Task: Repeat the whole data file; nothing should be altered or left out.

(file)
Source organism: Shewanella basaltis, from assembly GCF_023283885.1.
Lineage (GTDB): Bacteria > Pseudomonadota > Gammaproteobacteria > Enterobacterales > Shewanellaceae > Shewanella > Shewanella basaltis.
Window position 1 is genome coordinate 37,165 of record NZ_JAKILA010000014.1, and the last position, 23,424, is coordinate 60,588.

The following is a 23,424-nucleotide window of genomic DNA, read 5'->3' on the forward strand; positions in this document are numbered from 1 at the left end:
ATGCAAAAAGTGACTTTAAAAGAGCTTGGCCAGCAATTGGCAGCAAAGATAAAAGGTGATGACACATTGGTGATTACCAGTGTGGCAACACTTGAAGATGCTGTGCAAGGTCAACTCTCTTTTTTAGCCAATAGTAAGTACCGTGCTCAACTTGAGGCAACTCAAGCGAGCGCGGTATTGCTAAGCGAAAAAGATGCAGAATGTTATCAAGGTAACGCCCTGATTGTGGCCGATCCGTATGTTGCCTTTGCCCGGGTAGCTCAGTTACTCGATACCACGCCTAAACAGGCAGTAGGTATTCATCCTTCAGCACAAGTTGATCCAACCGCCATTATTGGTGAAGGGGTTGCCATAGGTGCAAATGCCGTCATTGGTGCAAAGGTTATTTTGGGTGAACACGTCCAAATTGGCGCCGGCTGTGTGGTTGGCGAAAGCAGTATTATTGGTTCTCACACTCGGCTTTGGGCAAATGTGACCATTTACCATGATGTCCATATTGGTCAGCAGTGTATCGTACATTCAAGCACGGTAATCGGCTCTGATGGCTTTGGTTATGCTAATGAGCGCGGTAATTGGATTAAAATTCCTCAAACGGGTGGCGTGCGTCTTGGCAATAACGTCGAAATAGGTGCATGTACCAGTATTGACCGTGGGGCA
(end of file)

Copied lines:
Source organism: Shewanella basaltis, from assembly GCF_023283885.1.
Lineage (GTDB): Bacteria > Pseudomonadota > Gammaproteobacteria > Enterobacterales > Shewanellaceae > Shewanella > Shewanella basaltis.
Window position 1 is genome coordinate 37,165 of record NZ_JAKILA010000014.1, and the last position, 23,424, is coordinate 60,588.

The following is a 23,424-nucleotide window of genomic DNA, read 5'->3' on the forward strand; positions in this document are numbered from 1 at the left end:
ATGCAAAAAGTGACTTTAAAAGAGCTTGGCCAGCAATTGGCAGCAAAGATAAAAGGTGATGACACATTGGTGATTACCAGTGTGGCAACACTTGAAGATGCTGTGCAAGGTCAACTCTCTTTTTTAGCCAATAGTAAGTACCGTGCTCAACTTGAGGCAACTCAAGCGAGCGCGGTATTGCTAAGCGAAAAAGATGCAGAATGTTATCAAGGTAACGCCCTGATTGTGGCCGATCCGTATGTTGCCTTTGCCCGGGTAGCTCAGTTACTCGATACCACGCCTAAACAGGCAGTAGGTATTCATCCTTCAGCACAAGTTGATCCAACCGCCATTATTGGTGAAGGGGTTGCCATAGGTGCAAATGCCGTCATTGGTGCAAAGGTTATTTTGGGTGAACACGTCCAAATTGGCGCCGGCTGTGTGGTTGGCGAAAGCAGTATTATTGGTTCTCACACTCGGCTTTGGGCAAATGTGACCATTTACCATGATGTCCATATTGGTCAGCAGTGTATCGTACATTCAAGCACGGTAATCGGCTCTGATGGCTTTGGTTATGCTAATGAGCGCGGTAATTGGATTAAAATTCCTCAAACGGGTGGCGTGCGTCTTGGCAATAACGTCGAAATAGGTGCATGTACCAGTATTGACCGTGGGGCA